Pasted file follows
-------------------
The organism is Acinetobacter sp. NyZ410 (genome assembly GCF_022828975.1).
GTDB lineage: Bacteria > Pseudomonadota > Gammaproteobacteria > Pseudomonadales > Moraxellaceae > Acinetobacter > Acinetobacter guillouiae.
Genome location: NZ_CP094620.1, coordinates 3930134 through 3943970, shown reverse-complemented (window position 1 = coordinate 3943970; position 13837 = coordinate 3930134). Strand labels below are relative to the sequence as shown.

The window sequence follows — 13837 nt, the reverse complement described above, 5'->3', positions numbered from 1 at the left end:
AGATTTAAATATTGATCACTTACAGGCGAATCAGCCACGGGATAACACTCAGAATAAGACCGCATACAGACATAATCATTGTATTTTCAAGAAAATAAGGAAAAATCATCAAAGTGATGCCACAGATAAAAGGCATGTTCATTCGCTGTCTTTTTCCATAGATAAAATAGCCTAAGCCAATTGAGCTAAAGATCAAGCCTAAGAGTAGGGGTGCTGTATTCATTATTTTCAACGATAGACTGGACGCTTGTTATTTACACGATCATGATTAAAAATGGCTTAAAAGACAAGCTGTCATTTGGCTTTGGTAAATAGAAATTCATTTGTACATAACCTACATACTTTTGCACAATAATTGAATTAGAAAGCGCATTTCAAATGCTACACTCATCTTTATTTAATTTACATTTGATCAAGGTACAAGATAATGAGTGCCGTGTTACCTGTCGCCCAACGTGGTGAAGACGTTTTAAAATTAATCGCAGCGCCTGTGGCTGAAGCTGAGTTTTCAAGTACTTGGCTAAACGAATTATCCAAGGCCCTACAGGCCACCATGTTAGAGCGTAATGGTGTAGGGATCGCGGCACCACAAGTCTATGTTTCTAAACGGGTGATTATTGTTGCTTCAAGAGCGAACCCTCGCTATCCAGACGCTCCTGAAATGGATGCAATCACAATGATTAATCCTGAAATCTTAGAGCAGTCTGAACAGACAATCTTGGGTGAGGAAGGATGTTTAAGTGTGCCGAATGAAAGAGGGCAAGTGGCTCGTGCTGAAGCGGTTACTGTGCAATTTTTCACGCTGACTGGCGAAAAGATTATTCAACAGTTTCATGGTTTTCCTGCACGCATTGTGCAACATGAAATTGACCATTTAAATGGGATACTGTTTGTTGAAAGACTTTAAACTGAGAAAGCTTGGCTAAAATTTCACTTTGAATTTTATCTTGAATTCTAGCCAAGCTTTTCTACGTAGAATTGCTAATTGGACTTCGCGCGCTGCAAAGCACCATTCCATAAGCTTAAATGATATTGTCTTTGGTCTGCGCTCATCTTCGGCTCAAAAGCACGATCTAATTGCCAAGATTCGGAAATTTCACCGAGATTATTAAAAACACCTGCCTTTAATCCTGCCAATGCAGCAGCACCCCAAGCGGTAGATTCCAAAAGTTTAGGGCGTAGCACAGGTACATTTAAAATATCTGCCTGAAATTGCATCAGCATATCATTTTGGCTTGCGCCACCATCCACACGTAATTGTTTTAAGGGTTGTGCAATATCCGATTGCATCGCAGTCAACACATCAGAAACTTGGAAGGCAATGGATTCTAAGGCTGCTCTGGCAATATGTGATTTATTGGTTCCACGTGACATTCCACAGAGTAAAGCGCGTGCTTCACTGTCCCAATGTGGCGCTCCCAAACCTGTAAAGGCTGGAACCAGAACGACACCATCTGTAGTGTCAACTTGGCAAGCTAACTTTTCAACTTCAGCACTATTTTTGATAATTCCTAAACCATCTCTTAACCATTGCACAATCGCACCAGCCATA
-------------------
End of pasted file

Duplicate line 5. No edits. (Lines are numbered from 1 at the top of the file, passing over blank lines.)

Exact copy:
AGATTTAAATATTGATCACTTACAGGCGAATCAGCCACGGGATAACACTCAGAATAAGACCGCATACAGACATAATCATTGTATTTTCAAGAAAATAAGGAAAAATCATCAAAGTGATGCCACAGATAAAAGGCATGTTCATTCGCTGTCTTTTTCCATAGATAAAATAGCCTAAGCCAATTGAGCTAAAGATCAAGCCTAAGAGTAGGGGTGCTGTATTCATTATTTTCAACGATAGACTGGACGCTTGTTATTTACACGATCATGATTAAAAATGGCTTAAAAGACAAGCTGTCATTTGGCTTTGGTAAATAGAAATTCATTTGTACATAACCTACATACTTTTGCACAATAATTGAATTAGAAAGCGCATTTCAAATGCTACACTCATCTTTATTTAATTTACATTTGATCAAGGTACAAGATAATGAGTGCCGTGTTACCTGTCGCCCAACGTGGTGAAGACGTTTTAAAATTAATCGCAGCGCCTGTGGCTGAAGCTGAGTTTTCAAGTACTTGGCTAAACGAATTATCCAAGGCCCTACAGGCCACCATGTTAGAGCGTAATGGTGTAGGGATCGCGGCACCACAAGTCTATGTTTCTAAACGGGTGATTATTGTTGCTTCAAGAGCGAACCCTCGCTATCCAGACGCTCCTGAAATGGATGCAATCACAATGATTAATCCTGAAATCTTAGAGCAGTCTGAACAGACAATCTTGGGTGAGGAAGGATGTTTAAGTGTGCCGAATGAAAGAGGGCAAGTGGCTCGTGCTGAAGCGGTTACTGTGCAATTTTTCACGCTGACTGGCGAAAAGATTATTCAACAGTTTCATGGTTTTCCTGCACGCATTGTGCAACATGAAATTGACCATTTAAATGGGATACTGTTTGTTGAAAGACTTTAAACTGAGAAAGCTTGGCTAAAATTTCACTTTGAATTTTATCTTGAATTCTAGCCAAGCTTTTCTACGTAGAATTGCTAATTGGACTTCGCGCGCTGCAAAGCACCATTCCATAAGCTTAAATGATATTGTCTTTGGTCTGCGCTCATCTTCGGCTCAAAAGCACGATCTAATTGCCAAGATTCGGAAATTTCACCGAGATTATTAAAAACACCTGCCTTTAATCCTGCCAATGCAGCAGCACCCCAAGCGGTAGATTCCAAAAGTTTAGGGCGTAGCACAGGTACATTTAAAATATCTGCCTGAAATTGCATCAGCATATCATTTTGGCTTGCGCCACCATCCACACGTAATTGTTTTAAGGGTTGTGCAATATCCGATTGCATCGCAGTCAACACATCAGAAACTTGGAAGGCAATGGATTCTAAGGCTGCTCTGGCAATATGTGATTTATTGGTTCCACGTGACATTCCACAGAGTAAAGCGCGTGCTTCACTGTCCCAATGTGGCGCTCCCAAACCTGTAAAGGCTGGAACCAGAACGACACCATCTGTAGTGTCAACTTGGCAAGCTAACTTTTCAACTTCAGCACTATTTTTGATAATTCCTAAACCATCTCTTAACCATTGCACAATCGCACCAGCCATA